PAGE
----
This Bright Sadness

I started to jot down some quick thoughts on Lent for this blog entry, and then my site just shut down, so now my “quick thoughts” aren’t so quick anymore.  Let’s see if I can re-create what was swimming about in my head….

I have been thinking a lot about why Lent resonates so much within my soul.  There is a pull, a tug, a call that I don’t think I could ignore even if I wanted to. 

We didn’t practice Lent growing up, mostly, I think, because it was something Catholics practiced, if you want the honest truth (I talked about this a little bit two years ago here).  While perhaps it might be true that Catholics focus too much on the image of Jesus on the cross (think the ubiquitous use of the crucifix), I also believe that Protestants focus too much on the resurrection.  I said that wrong.  I don’t mean that Easter should not be focused on and celebrated—I do.  But before the brightness of Easter, I think you need to feel your way through the darkness of Lent, and I don’t think that attending a Good Friday service alone demonstrates enough the sharp contrast between the darkness and the light.  Before rejoicing in the light, it is much more meaningful, for me anyway, to have journeyed through the “Bright Sadness” of Lent.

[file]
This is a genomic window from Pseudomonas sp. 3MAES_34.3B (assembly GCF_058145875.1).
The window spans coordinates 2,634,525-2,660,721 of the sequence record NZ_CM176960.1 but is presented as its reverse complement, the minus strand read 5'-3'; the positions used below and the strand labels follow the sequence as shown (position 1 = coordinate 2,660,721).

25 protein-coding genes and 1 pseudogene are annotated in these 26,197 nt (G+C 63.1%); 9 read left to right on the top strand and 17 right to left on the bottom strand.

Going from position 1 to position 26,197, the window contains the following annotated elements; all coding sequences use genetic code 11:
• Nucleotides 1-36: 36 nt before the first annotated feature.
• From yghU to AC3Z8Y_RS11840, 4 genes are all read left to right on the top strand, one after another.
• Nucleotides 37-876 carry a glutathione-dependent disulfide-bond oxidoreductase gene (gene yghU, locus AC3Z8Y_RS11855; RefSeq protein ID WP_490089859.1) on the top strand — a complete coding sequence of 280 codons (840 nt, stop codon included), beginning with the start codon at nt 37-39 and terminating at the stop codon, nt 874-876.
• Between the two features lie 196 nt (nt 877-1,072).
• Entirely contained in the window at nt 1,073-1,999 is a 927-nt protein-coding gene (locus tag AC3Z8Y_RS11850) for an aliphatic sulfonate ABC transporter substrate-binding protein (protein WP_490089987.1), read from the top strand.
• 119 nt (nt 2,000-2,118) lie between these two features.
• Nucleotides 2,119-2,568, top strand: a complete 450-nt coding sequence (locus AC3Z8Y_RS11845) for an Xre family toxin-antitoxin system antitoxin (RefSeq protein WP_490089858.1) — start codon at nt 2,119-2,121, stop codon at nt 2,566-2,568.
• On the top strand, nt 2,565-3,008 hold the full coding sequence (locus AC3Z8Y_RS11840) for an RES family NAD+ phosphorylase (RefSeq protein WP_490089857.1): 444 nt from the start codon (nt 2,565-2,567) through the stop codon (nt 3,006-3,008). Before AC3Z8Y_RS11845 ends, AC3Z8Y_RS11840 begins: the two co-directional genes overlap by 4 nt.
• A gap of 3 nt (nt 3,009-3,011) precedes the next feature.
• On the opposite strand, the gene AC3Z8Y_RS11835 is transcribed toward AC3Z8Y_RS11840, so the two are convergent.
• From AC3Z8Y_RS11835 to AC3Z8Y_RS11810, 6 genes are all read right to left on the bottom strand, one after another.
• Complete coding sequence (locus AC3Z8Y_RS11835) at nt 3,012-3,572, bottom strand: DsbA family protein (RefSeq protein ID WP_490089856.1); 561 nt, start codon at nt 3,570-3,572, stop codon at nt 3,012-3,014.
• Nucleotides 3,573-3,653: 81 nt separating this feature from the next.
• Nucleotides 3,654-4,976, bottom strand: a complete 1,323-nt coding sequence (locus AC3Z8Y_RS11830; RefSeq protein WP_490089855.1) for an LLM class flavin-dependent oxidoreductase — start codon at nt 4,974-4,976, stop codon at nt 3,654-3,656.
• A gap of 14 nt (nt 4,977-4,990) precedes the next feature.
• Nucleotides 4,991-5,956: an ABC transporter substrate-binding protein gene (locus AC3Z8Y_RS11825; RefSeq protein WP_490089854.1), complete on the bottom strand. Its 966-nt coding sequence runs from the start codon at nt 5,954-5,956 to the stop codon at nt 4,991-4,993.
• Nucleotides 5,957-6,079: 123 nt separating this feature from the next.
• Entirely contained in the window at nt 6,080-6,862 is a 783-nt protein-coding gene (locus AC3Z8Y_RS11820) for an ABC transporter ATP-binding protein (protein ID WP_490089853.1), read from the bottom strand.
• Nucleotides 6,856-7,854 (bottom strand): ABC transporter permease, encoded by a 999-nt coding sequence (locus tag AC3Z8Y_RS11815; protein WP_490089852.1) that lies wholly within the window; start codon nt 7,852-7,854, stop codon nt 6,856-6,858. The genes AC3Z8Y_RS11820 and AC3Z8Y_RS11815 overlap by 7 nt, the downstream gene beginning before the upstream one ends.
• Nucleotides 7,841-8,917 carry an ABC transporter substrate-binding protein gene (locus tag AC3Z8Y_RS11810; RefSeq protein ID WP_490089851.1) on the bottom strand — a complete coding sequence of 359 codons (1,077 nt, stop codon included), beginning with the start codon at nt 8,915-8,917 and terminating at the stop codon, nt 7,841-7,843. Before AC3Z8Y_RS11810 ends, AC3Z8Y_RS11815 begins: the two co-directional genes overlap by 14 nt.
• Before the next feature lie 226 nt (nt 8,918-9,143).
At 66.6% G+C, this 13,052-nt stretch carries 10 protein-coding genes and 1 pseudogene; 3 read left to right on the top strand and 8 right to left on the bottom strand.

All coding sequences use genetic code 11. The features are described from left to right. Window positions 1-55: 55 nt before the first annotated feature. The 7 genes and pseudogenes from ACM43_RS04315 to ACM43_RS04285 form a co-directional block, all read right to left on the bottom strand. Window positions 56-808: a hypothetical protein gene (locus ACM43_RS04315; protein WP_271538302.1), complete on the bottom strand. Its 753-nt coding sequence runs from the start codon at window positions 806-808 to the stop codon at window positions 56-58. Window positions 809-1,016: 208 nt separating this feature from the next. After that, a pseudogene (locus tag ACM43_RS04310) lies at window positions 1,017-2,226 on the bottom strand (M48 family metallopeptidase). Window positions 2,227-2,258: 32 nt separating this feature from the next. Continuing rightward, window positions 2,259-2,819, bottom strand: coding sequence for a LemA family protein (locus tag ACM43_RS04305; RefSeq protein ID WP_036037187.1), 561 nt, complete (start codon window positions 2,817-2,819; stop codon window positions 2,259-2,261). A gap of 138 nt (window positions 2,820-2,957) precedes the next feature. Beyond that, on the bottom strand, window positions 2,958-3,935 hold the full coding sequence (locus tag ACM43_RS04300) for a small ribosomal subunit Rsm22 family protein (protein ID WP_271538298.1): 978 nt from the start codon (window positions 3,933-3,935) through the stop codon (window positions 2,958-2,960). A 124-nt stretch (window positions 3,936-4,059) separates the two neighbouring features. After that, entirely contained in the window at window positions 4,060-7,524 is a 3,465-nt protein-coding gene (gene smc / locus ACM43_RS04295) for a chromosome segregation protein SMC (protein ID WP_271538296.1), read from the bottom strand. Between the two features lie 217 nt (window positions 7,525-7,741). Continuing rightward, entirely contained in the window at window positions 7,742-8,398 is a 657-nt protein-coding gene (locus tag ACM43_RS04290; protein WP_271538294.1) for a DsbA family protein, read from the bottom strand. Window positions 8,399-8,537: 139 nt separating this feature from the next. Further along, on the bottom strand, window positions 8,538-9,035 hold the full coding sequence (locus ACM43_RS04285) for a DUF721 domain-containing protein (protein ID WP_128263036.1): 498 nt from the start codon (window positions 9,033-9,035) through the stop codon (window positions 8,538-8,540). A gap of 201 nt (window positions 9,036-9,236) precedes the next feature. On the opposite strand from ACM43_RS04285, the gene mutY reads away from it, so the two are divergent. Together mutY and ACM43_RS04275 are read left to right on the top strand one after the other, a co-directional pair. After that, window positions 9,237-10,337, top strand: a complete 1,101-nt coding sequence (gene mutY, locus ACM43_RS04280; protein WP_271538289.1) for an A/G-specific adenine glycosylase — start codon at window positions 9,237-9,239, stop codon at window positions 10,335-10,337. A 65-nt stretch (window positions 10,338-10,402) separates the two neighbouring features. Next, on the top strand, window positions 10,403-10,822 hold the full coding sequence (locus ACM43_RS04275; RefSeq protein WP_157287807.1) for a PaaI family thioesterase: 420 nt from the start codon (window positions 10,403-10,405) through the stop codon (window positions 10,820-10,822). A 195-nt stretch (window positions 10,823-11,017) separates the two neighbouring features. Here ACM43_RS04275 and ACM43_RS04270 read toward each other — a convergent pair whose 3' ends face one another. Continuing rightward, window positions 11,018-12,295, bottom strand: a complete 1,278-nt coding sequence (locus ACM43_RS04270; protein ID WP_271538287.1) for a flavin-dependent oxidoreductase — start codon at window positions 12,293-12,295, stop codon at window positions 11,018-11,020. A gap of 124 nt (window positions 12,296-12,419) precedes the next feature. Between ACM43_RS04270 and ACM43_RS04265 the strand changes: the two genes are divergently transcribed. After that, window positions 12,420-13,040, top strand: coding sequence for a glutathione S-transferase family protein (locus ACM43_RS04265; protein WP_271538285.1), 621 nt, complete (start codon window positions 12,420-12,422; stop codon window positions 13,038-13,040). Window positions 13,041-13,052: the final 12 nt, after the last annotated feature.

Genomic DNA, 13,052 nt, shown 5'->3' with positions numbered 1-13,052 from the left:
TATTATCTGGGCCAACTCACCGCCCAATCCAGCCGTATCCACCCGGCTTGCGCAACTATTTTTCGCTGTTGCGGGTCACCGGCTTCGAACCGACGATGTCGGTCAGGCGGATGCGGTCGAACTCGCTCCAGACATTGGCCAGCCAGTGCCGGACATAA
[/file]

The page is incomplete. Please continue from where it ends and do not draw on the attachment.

For some reason this is my favorite time of year, perhaps because it is a time of sadness before joy, perhaps because it just appeals to my melancholy nature, perhaps because the “Bright Sadness” is shadow and light (chiaroscuro), and perhaps it is because this time of year is very difficult for me, and as I process through a time of personal darkness, I am accompanied by the comfort of Lent’s Bright Sadness.  I don’t know what it is exactly.  I just know that I do find comfort, and I feel closer to God, as I walk through my days cloaked in the shadows of Lent.  And I pray that you, also, will find comfort, and God’s presence, and healing this Lenten season.

Peace.

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One response to this post.

  1. well said. ahhh.

    Reply

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